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The Daltaí Boards » Archive: 2005- » 2006 (July-August) » Tá versus atá « Previous Next »

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Daniel_Ó_haireachtaigh
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Username: Daniel_Ó_haireachtaigh

Post Number: 5
Registered: 08-2006
Posted on Sunday, August 27, 2006 - 02:31 pm:   Small TextLarge TextEdit Post Print Post

I have another complete beginner's question I hope somebody will not mind answering.

Thus far I've seen both "tá" and "atá" used for the present indicative form of "be." In one older grammar, only atà was used.

Is there a technical difference between the two or is it merely a question of which word flows better within a sentence? Maddeningly I've seen both used withing the same sentence without a word of explanation as to why one was preferred in one instance while the other was better suited elsewhere.

Thank you!

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Marioberti
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Username: Marioberti

Post Number: 24
Registered: 01-2006
Posted on Sunday, August 27, 2006 - 06:19 pm:   Small TextLarge TextEdit Post Print Post

a (that, who, which) + tá (am, are, is) > atá

tá an litir ar an mbord = the letter is on the table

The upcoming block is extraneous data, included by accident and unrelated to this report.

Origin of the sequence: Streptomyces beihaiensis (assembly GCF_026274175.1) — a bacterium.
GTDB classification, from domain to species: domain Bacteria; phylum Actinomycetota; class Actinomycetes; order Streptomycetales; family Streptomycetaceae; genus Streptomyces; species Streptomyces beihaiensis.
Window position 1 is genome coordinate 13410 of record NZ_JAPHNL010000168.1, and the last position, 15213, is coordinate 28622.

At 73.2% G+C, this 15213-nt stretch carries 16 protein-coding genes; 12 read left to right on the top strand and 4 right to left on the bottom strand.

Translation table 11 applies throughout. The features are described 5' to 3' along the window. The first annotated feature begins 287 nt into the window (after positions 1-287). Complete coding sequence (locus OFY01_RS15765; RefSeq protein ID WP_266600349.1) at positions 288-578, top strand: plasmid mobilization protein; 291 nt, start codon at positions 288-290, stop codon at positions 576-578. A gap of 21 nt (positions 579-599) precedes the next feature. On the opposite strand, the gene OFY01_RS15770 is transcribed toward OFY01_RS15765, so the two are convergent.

tá an litir a scríobh é ar an mbord = the letter (that/which) he wrote is on the table
sin é an litir atá sé a scríobh = that's the letter (that) he's writing

RELATIVE PRESENT FORM OF BÍ:
atá mé / atáim
atá tú/sé/sí
atáimid / atámuid
atá sibh/siad

sin í an bhean atáim ag lorg = that is the woman I am looking for

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Odwyer
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Username: Odwyer

Post Number: 192
Registered: 05-2006


Posted on Sunday, August 27, 2006 - 06:40 pm:   Small TextLarge TextEdit Post Print Post

Why do you need an "a" before "scríobh"?

Ceartaígí mo chuid Ghaeilge, le bhur dtoil!

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(Unregistered Guest)
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Posted From: 69.141.185.36
Posted on Sunday, August 27, 2006 - 09:39 pm:   Small TextLarge TextEdit Post Print Post

quote:

Why do you need an "a" before "scríobh"?

As Marioberti points out, the Irish partcle a is the equivalent of the English particle that. Both are used to introduce relative clauses.

The sentence
The letter that he wrote is on the table.
is a complex sentence. It is the combination of two simple sentences.
The letter is on the table.
and
He wrote the letter.